Many people think that being assertive is the same as being aggressive but the two things are quite different. Assertive communication is confident communication that someone uses to put ideas forward and make their feelings or needs known. An assertive communication style can be a big asset when you are leading a team, interviewing for a job, or participating in a class at school.
Being able to communicate assertively with the proper skills is a real an asset, while aggressive communication can quickly create a toxic environment and/or drive people away leading to failed relationships.
Learning how to communicate assertively is something that a lot of people struggle with. A communications skills course like one that is taught by PsychCompany can teach anyone how to communicate more effectively and confidently.
Assertive vs Aggressive
The assertive communication definition is communication that is confident, whereas the definition of aggressive communication is forceful or belligerent. It’s easy to see why people think that aggressive and assertive mean the same thing. But they are very different.
Techniques to communicate with assertiveness focus on an individual respecting the rights of others as well their own needs. Aggressive communication is usually not respectful of anyone else and it can be very angry or forceful.
In contrast, assertive communication skills emphasize talking about issues or problems using “I” statement that don’t make assumptions about the feelings of others. Aggressive communication doesn’t take the rights or feeling of others into consideration at all.
Assertive Communication Examples
These assertive communication examples should highlight the difference between aggressive communication and assertive communication:
Helping your friend move
A friend asks you to help them move. You already had a bad day and you had planned on some self-care after work including a peaceful dinner and some time spent reading to calm down and restore your peace of mind. Assertive communication in this type of situation would be to politely tell your friend that you had a bad day and need some downtime tonight but you could help them tomorrow or another day. This type of “I” statement emphasizes what you need but is polite and constructive and offers a solution in that you will help them another time.
Coworker steals your idea
A coworker steals your idea and pitches it to your boss in a meeting. Assertive communication in this type of situation means remaining calm and polite but pointing out to your coworker and to your boss that the idea was yours and that you would be happy to work with that person to get their input on taking the idea to the next level.
Asking for help
You are in a class and the professor finishes a topic and then moves on to the next but you are still confused about the previous topic. Assertive communication in this case would be raising your hand and asking the professor to repeat a section or go over the material again because you didn’t understand it. Politely asking for clarification when you don’t understand is assertive, not aggressive. Assertive communication techniques are positive and confident.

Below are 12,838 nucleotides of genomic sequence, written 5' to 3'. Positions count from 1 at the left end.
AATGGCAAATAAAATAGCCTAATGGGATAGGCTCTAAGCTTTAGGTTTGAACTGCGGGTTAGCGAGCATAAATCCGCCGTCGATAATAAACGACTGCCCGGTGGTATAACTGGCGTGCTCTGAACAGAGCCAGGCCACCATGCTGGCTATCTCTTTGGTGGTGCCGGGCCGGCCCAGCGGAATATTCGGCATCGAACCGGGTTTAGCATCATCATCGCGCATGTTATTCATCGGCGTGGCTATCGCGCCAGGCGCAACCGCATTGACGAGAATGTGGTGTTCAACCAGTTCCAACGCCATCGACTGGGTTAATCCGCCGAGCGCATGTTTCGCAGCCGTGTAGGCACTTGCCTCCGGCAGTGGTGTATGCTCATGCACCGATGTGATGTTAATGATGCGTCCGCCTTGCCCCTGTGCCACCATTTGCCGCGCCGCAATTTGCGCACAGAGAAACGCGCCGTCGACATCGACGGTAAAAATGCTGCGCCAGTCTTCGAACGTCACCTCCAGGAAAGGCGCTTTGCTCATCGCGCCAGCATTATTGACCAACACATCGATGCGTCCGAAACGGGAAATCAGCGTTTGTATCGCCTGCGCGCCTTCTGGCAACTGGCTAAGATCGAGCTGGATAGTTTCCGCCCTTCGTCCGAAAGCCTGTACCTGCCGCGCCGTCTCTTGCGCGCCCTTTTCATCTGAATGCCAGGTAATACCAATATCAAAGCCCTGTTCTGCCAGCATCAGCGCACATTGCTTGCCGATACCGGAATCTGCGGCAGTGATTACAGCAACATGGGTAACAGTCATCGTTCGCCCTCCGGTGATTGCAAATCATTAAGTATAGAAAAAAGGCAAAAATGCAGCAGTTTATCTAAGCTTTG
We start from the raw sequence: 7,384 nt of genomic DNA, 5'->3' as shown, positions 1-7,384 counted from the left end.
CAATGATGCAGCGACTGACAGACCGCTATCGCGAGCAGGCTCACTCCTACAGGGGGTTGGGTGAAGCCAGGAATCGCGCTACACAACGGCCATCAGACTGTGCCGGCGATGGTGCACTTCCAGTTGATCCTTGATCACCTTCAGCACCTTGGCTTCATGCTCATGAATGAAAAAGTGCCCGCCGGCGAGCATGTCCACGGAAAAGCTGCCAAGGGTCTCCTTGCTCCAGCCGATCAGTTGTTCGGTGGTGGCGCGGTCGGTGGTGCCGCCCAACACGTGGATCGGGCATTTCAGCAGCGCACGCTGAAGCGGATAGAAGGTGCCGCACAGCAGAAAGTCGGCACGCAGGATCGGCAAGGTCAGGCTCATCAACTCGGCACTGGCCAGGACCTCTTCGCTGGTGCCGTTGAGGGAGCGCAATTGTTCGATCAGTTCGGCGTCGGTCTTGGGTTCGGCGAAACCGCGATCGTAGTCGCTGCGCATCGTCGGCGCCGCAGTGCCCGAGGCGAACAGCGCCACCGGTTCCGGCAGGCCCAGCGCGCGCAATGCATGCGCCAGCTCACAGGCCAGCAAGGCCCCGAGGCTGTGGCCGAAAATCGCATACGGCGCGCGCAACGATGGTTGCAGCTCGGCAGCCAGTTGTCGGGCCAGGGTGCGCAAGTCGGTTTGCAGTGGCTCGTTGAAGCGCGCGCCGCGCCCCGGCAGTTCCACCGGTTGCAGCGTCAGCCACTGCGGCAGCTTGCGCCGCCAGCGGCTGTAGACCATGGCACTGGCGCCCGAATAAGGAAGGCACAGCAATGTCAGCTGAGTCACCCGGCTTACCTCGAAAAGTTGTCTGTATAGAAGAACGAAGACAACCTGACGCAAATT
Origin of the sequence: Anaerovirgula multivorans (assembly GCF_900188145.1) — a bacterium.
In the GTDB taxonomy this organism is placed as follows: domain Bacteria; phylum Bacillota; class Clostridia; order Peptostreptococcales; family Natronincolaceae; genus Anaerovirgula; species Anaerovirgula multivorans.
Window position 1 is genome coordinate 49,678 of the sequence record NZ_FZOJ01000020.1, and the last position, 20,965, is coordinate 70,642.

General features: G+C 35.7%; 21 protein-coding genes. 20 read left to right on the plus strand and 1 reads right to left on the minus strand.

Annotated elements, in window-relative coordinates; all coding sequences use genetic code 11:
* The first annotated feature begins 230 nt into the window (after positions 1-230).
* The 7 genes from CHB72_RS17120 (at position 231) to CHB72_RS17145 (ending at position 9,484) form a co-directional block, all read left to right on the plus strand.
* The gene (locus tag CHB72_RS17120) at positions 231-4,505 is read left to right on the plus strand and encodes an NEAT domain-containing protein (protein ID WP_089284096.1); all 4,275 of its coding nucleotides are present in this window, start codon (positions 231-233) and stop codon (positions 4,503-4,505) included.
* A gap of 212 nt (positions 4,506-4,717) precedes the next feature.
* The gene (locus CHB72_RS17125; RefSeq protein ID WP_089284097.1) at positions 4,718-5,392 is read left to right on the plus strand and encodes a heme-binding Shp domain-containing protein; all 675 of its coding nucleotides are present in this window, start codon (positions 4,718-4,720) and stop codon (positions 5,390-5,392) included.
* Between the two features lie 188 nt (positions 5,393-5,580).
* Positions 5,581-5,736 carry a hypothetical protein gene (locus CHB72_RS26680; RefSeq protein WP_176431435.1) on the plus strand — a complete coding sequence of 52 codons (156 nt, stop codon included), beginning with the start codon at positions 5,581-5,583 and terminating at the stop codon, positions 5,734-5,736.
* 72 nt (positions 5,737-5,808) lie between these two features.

Communication Tips At Work
The place where most people could really use some help with assertive communication is at work. The workplace is fraught with communication landmines because of different people with different communication styles all trying to work together. Assertive communication is great for the workplace because it stresses a respectful understanding of the positions of others on important topics while not giving up your autonomy or letting someone minimize your needs or rights. Some helpful assertive communication tips for work are:
If you have an issue that needs to be addressed with a coworker talk to them about it privately. Brining up issues where all your other coworkers can hear can be seen as aggressive, not assertive.
Keep your language positive and focused on solutions, not blame. Blaming is aggressive but confidently looking for a solution to a problem is assertive.
Keep the lines of communication open. If you’re leading a team make sure that you check in with each team member individually and make sure they know that they come to you with questions or concerns. That way you won’t have to worry about your team trying to go around you when they have problems.
Body Language Counts
Use the right body language to emphasis that your communication is positive and not aggressive in nature. Make eye contact. Keep your body language open and friendly not closed off. Don’t cross your arms over your chest or turn away from the person that you’re talking to. Listen intently and when you speak do so using positive language. Don’t make assumptions about what your coworker is saying and don’t judge. Remember to stay focused on making “I” statements about your own feelings. Don’t tell anyone else what they feel or think.
Assertive communication is the key to getting what you want and building good relationships with the important people in your life while still respecting your own needs.